High-fidelity unstructured overset simulation of complex turbulent flows

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High-fidelity unstructured overset simulation of complex turbulent flows

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The goal of this dissertation is to provide insight into the underlying physics of two sets of complex flows: (i) the axisymmetric and appended DARPA SUBOFF and (ii) tabbed jets in crossflow. The accurate simulation of the flow around marine vessels such as the DARPA SUBOFF is critical for maneuvering predictions, which are inherently challenging due to the characteristically large Reynolds numbers, the complex geometries of the hull, appendages, and propeller, and the unsteady flow-fields, which consist of turbulent boundary layers with pressure gradients, curvature, junction flows, and separations. The understanding of jets in crossflow (JICFs) is important for a variety of applications, and there has been significant interest in designing passive devices to control the mixing and penetration characteristics of the jet, although the specific effects of these devices are not well understood. The unstructured overset method of Horne and Mahesh [1,2] provides the flexibility to perform large-eddy simulations (LES) and direct numerical simulations (DNS) to extract valuable physical insights from these flows.First, wall-resolved LES is performed to study flow about the axisymmetric DARPA SUBOFF hull at a Reynolds number of 1.1×10^6 based on the hull length and free stream velocity. To gain an understanding of the streamline curvature and pressure gradient effects of the hull’s turbulent boundary layer (TBL), the axisymmetric Reynolds-averaged Navier-Stokes equations are derived in an orthogonal coordinate system aligned with streamlines, streamline-normal lines, and the plane of symmetry. Analysis in this frame of reference provides a new perspective on curved TBLs, and has numerous practical benefits, including the orthogonality of the streamline-normal coordinate to the hull surface and to the free stream velocity far from the body, which is critical for studying bodies with concave streamwise curvature. In the potential flow outside the boundary layer, the momentum equations in the streamline coordinate frame naturally reduce to the differential form of Bernoulli’s equation and the s-n Euler equation for curved streamlines. In the curved laminar boundary layer at the front of the hull, the streamline momentum equation represents a balance of the streamwise advection, streamwise pressure gradient, and viscous stress, while the streamline-normal equation is a balance between the streamline-normal pressure gradient and centripetal acceleration. At the mid-hull TBL, the curvature terms and streamwise pressure gradient are negligible, and the results conform to traditional analysis of flat plate boundary layers. Finally, the thick stern TBL causes the curvature and streamwise pressure gradient terms to reappear to balance the turbulent and viscous stresses. This balance is used to explain the characteristic variation of static pressure observed for thick boundary layers at the tails of axisymmetric bodies. Next, trip-resolved LES of the DARPA SUBOFF is performed to investigate the extent to which the details of tripping affect the development of TBLs in model-scale studies, which are limited to moderate Reynolds number TBLs. In particular, four cases are studied at length-based Reynolds numbers of 1.1×10^6 and 1.2×10^6: the bare hull and appended SUBOFF with a resolved experimental trip wire geometry, and the same cases tripped using a simple numerical trip (wall-normal blowing), which serves as an example of artificial computational tripping methods often used in practice. When the trip wire height exceeds the laminar boundary layer thickness, LES reveals that shedding from the trip wire initiates transition, and the near field is characterized by an elevation of the wall-normal Reynolds stress and a modification of the turbulence anisotropy and mean momentum balance. This trip height also induces a large jump in the boundary layer thickness, which affects the rate at which the TBL grows and how it responds to pressure gradients and curvature. In contrast, a trip wire height shorter than the laminar boundary layer thickness is shown to initiate transition at the reattachment point of the trip-induced recirculation bubble. The artificial trip reasonably replicates the resolved trip wire behavior. For each case, the inner layer collapses rapidly in terms of the mean profile, Reynolds stresses, and mean momentum balance. This is followed by the collapse of the Reynolds stresses in coordinates normalized by the local momentum thickness, which proves to be a more robust outer scale than the 99% thickness due to its lower sensitivity to the over-tripped wake at the edge of the boundary layer. The importance of tripping the model appendages is also highlighted, due to their lower Reynolds numbers and susceptibility to laminar separations. Finally, DNS of a JICF with a triangular tab at two positions are performed at jet-to- crossflow velocity ratios of R = 2 and 4 with a jet Reynolds number of 2000 based on the jet’s bulk velocity and exit diameter. DNS and dynamic mode decomposition reveal that a tab on the upstream side of the jet produces Lambda-shaped streamwise vortices in the upstream shear layer (USL), while a tab placed 45 degrees from the upstream side produces a tertiary vortex for R = 4, which is not present at R = 2. For the upstream tab, the presence of streamwise vortices curled around the spanwise USL vortices provides an explanation for the improvements in mixing and spreading associated with an upstream tab. This streamwise vortex structure shows remarkable similarities to the ‘strain- oriented vortex tubes’ observed for disturbed plane shear layers. In contrast, the tab placed 45 degrees from the upstream position produces significantly different effects. At R = 4, the jet cross-section is significantly skewed away from the tab and a tertiary vortex is formed, as observed in past experiments on round JICFs at relatively high R and low Reynolds numbers. The 45 degree tab produces asymmetric effects in the wake of the jet at R = 2, but the effect on the jet cross-section is much smaller, highlighting the sensitivity of jets at high R to asymmetric perturbations.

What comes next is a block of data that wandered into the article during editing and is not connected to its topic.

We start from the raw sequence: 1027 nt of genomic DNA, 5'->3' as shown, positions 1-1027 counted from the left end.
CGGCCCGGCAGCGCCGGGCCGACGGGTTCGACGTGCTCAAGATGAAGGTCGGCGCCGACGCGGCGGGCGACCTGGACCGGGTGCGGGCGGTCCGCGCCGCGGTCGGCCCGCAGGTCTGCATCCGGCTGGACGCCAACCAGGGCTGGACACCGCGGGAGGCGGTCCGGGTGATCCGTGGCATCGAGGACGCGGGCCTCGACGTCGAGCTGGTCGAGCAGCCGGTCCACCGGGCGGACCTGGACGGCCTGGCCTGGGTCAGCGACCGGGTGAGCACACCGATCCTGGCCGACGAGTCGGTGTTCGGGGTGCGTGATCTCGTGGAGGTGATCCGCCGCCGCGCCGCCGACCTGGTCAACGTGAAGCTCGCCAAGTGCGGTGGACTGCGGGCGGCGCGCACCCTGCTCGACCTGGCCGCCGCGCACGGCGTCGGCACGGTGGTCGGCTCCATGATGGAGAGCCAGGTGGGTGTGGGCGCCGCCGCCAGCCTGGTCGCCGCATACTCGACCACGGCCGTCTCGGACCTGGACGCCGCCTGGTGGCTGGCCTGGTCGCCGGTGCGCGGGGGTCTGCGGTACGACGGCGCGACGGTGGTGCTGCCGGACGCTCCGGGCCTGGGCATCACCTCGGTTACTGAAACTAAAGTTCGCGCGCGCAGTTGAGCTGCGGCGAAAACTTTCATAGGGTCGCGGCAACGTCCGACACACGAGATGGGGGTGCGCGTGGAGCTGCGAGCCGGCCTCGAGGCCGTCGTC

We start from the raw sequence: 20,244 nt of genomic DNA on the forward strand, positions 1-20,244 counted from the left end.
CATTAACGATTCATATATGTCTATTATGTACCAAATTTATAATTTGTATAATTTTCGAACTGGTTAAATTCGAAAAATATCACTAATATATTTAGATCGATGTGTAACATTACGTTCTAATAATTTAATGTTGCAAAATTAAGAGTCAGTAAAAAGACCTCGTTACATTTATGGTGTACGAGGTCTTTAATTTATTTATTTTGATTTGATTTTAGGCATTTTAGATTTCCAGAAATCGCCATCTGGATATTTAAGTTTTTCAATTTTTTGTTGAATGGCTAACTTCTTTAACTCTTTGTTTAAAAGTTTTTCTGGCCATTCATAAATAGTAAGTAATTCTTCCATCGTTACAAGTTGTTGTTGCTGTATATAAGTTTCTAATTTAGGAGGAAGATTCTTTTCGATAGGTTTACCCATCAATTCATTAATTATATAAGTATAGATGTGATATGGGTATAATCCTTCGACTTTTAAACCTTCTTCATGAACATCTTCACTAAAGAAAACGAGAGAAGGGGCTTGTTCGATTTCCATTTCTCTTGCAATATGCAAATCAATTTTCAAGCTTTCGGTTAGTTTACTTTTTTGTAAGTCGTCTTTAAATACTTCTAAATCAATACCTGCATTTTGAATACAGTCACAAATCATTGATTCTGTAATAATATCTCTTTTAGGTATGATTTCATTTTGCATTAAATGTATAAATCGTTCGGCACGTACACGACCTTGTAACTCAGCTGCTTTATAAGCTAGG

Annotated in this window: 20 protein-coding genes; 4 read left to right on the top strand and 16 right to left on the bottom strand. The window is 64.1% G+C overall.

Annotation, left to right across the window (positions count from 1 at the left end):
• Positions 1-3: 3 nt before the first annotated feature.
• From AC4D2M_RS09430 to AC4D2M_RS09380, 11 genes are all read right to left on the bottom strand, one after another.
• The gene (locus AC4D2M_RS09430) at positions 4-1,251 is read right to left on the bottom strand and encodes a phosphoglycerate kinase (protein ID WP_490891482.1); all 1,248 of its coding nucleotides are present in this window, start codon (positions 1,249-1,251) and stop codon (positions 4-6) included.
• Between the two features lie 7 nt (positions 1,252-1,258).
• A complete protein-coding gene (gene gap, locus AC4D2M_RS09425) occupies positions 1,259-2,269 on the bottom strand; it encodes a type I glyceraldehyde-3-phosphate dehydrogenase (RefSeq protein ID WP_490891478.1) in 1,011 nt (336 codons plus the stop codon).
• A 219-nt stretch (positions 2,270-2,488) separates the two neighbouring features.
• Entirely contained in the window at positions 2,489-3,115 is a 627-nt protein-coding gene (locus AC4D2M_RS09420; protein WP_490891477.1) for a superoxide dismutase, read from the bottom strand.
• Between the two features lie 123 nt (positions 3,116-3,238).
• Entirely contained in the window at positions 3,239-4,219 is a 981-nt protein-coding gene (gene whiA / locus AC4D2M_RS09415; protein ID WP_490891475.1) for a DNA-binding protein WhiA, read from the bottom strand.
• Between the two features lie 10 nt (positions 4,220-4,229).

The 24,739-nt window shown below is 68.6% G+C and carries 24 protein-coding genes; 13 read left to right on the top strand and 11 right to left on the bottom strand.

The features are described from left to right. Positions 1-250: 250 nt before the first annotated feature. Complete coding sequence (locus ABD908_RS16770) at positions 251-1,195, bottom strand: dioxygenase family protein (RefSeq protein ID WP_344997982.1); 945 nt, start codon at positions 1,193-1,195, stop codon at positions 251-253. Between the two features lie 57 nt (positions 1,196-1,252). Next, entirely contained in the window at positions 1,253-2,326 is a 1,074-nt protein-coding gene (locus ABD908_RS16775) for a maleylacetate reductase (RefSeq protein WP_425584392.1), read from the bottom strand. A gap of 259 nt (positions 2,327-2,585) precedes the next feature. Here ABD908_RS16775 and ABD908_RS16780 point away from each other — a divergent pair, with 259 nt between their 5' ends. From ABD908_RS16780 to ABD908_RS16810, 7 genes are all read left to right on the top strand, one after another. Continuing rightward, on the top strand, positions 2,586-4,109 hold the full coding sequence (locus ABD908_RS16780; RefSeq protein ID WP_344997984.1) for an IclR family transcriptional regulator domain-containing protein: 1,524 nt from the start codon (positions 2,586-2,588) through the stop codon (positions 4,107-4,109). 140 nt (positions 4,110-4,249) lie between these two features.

University of Minnesota Ph.D. dissertation. May 2023. Major: Aerospace Engineering and Mechanics. Advisor: Krishnan Mahesh. 1 computer file (PDF); xxv, 216 pages.

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Morse, Nicholas. (2023). High-fidelity unstructured overset simulation of complex turbulent flows. Retrieved from the University Digital Conservancy, https://hdl.handle.net/11299/257091.